(JTA) – A week before International Holocaust Remembrance Day, Pope Francis renewed his condemnation of anti-Semitism, decrying its “barbaric resurgence.”
Francis was addressing a delegation from the Simon Wiesenthal Center that met with him at the Vatican on Monday.
International Holocaust Remembrance Day is observed in Italy and throughout the world on Jan. 27 – the anniversary of the liberation of the Auschwitz Nazi death camp in 1945.
“If we lose our memory, we annihilate the future,” the pope said. “May the anniversary of the unspeakable cruelty that humanity learned 75 years ago serve as a summons to pause, to be silent and to remember. We need to do this, lest we become indifferent.”
Francis said the world was witnessing a troubling resurgence of factionalism and populism, which provides a breeding ground for hatred.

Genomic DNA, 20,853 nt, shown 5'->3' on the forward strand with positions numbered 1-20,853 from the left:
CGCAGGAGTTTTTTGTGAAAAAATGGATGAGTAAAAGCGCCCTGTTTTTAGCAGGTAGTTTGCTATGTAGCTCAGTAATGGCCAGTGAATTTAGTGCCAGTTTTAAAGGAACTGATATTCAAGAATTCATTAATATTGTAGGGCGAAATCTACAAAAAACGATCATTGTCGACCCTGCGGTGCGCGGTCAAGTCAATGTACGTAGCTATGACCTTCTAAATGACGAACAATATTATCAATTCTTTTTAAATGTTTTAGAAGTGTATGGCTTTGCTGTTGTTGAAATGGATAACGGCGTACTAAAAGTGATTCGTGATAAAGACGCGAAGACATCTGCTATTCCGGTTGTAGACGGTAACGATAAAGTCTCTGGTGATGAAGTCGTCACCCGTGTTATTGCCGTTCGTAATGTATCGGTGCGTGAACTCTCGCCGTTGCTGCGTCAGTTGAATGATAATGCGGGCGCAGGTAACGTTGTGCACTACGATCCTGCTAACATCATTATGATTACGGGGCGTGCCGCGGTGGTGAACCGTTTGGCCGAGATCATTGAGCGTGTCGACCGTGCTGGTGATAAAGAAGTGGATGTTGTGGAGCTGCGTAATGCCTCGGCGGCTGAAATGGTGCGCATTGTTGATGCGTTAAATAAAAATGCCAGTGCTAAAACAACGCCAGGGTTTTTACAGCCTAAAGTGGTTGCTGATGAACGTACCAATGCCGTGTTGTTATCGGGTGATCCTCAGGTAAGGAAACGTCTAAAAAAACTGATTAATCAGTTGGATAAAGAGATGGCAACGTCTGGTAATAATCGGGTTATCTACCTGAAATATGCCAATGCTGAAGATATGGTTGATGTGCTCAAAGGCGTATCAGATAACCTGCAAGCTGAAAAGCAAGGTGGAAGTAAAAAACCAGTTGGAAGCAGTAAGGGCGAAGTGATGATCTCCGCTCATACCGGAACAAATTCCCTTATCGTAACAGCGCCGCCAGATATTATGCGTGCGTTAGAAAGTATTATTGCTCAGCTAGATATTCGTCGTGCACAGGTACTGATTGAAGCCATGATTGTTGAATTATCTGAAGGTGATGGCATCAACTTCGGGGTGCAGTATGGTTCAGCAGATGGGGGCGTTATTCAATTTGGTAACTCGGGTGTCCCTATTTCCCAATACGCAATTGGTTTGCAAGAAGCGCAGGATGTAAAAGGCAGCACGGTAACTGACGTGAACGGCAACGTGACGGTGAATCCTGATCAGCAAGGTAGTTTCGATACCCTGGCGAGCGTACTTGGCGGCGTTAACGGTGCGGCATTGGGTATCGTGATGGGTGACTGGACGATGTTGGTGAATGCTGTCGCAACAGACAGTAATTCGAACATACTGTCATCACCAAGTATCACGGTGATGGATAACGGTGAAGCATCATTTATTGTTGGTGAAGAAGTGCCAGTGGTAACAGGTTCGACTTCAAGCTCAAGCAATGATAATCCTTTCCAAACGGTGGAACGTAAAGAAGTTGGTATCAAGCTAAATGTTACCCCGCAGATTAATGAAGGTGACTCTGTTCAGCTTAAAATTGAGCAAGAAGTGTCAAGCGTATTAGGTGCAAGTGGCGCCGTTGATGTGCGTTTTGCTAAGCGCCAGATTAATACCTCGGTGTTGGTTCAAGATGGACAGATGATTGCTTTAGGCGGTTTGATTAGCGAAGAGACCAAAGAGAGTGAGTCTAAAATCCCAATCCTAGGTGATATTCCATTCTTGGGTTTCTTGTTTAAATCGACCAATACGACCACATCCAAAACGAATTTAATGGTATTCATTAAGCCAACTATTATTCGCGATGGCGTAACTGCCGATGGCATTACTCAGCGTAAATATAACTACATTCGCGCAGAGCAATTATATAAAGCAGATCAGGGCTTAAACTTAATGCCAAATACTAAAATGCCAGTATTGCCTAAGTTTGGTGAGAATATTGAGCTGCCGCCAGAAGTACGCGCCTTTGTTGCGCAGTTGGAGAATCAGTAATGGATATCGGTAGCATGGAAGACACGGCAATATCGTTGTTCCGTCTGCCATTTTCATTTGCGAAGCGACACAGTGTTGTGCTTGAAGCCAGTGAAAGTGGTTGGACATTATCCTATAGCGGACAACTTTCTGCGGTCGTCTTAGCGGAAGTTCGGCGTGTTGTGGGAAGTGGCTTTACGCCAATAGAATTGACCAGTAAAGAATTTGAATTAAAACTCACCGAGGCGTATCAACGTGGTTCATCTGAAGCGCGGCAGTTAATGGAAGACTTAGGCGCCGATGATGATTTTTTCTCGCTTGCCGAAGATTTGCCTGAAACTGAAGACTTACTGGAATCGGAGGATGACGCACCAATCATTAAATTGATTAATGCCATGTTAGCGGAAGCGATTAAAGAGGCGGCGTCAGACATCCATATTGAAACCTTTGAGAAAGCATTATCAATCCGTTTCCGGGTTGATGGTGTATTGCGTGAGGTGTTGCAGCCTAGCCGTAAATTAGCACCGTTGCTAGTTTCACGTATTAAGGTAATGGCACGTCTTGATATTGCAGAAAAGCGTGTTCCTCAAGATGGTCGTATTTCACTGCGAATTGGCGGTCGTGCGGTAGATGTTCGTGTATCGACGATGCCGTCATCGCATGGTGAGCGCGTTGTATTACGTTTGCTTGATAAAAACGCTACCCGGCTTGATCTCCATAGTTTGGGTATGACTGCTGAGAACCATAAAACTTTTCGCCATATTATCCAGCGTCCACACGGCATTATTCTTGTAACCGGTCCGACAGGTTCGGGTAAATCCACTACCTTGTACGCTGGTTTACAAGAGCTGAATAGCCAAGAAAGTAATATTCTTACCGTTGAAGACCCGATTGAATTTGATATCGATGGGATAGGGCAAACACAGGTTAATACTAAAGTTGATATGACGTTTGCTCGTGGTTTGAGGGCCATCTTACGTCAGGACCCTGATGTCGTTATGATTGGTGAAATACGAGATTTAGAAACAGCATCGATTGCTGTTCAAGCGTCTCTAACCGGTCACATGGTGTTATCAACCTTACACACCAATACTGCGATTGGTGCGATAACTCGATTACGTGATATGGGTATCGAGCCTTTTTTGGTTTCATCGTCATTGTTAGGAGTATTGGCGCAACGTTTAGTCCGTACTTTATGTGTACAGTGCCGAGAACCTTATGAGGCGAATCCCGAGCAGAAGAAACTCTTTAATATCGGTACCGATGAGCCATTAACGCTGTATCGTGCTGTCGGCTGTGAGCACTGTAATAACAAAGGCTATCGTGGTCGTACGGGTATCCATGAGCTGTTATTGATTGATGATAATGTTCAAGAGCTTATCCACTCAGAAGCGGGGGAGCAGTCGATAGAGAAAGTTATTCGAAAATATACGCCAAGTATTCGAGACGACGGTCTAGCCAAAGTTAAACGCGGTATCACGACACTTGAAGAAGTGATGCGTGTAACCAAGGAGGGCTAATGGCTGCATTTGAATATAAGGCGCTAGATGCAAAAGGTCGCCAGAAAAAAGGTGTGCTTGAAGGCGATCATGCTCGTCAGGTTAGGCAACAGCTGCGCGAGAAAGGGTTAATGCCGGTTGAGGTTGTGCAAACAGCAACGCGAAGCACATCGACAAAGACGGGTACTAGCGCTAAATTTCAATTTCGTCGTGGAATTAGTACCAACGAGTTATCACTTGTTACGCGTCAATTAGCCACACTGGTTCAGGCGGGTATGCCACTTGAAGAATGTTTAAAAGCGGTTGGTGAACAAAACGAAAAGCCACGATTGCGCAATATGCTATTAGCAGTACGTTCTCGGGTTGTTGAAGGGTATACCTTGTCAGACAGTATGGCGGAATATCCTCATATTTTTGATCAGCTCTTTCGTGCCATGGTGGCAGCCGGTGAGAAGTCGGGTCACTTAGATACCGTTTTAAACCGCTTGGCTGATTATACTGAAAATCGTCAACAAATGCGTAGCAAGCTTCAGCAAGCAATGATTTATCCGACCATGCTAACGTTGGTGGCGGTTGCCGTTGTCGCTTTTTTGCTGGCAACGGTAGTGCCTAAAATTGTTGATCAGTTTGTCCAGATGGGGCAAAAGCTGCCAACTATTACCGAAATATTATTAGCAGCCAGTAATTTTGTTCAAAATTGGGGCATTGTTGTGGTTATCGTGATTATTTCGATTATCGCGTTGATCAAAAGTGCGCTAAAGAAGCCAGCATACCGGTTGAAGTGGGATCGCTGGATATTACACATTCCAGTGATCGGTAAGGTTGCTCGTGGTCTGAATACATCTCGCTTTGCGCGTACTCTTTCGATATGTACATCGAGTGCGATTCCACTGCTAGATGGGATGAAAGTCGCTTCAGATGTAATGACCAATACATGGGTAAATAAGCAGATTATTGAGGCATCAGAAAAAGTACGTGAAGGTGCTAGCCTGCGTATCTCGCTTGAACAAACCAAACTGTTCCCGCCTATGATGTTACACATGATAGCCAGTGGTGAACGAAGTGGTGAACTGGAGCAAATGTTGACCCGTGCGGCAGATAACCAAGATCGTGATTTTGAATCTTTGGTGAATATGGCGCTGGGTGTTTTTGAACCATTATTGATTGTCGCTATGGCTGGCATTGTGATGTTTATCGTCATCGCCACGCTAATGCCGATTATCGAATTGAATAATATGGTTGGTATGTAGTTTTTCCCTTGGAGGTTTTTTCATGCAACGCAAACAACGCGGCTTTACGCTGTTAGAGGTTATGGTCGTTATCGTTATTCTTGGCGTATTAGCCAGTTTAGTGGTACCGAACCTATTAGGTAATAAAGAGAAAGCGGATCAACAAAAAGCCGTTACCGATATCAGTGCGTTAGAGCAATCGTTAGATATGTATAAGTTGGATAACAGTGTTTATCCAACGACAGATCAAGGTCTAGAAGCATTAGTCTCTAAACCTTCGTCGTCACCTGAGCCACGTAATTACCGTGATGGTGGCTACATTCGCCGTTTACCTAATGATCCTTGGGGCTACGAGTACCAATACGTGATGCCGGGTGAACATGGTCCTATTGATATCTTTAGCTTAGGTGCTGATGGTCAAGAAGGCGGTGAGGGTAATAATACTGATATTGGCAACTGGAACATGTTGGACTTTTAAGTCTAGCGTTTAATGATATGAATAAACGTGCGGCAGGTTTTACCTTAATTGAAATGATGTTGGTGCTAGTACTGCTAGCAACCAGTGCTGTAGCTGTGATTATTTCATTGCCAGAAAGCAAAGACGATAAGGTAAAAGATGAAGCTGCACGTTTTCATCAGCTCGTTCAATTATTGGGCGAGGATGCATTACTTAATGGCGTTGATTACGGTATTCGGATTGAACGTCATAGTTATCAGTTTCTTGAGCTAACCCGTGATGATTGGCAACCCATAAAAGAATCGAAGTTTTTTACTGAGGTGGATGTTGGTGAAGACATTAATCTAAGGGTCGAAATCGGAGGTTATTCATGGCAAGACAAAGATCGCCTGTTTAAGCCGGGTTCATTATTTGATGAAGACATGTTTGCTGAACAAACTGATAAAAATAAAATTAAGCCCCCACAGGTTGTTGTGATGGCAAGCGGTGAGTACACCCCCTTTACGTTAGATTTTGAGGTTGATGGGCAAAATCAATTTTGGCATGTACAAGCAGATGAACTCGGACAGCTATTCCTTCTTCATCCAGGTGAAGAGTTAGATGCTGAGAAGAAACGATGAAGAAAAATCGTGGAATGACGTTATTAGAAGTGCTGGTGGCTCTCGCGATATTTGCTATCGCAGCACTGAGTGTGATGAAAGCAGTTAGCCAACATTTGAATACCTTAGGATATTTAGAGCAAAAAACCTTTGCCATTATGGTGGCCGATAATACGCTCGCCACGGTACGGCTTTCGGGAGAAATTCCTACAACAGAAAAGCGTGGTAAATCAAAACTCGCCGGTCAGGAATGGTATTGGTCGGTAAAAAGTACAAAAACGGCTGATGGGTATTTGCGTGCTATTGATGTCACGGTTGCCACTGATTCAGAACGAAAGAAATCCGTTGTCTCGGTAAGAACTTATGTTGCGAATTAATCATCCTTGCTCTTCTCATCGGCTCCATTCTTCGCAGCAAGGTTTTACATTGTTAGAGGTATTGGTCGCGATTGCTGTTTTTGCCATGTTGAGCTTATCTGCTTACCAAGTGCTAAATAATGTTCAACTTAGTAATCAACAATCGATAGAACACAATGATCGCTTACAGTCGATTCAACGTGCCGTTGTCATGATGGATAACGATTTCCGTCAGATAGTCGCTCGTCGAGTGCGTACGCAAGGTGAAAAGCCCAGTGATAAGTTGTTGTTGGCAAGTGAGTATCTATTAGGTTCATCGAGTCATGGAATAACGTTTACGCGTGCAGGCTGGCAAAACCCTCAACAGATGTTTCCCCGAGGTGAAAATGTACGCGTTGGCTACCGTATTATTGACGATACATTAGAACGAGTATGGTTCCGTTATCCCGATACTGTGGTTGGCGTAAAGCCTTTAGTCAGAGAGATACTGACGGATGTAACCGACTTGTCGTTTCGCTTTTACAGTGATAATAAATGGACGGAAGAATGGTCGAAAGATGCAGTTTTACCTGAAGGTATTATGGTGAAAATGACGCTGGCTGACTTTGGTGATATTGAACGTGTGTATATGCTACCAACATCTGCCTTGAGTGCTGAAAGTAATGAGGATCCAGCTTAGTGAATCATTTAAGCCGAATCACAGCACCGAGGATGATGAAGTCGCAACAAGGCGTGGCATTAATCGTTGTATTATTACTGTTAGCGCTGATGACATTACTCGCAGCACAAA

“Even recently, we have witnessed a barbaric resurgence of anti-Semitism,” he said. “I do not tire of firmly condemning every form of anti-Semitism.”
The pope added, “However, in order to address the problem at the root, we must commit ourselves to tilling the soil in which hatred grows, sowing peace in it.”
Francis has frequently issued firm denunciations of anti-Semitism, and has met frequently with Jewish groups and delegations. He visited Auschwitz in 2016, where he engaged in silent prayer.
In his remarks on Monday the pope encouraged deeper Christian-Jewish cooperation and stressed the need to respect human dignity, which he said “is due to every person in equal measure, regardless of his or her ethnic origin, religion or social status.”
“It is extremely important to teach tolerance and mutual understanding, freedom of religion and the promotion of social peace.”
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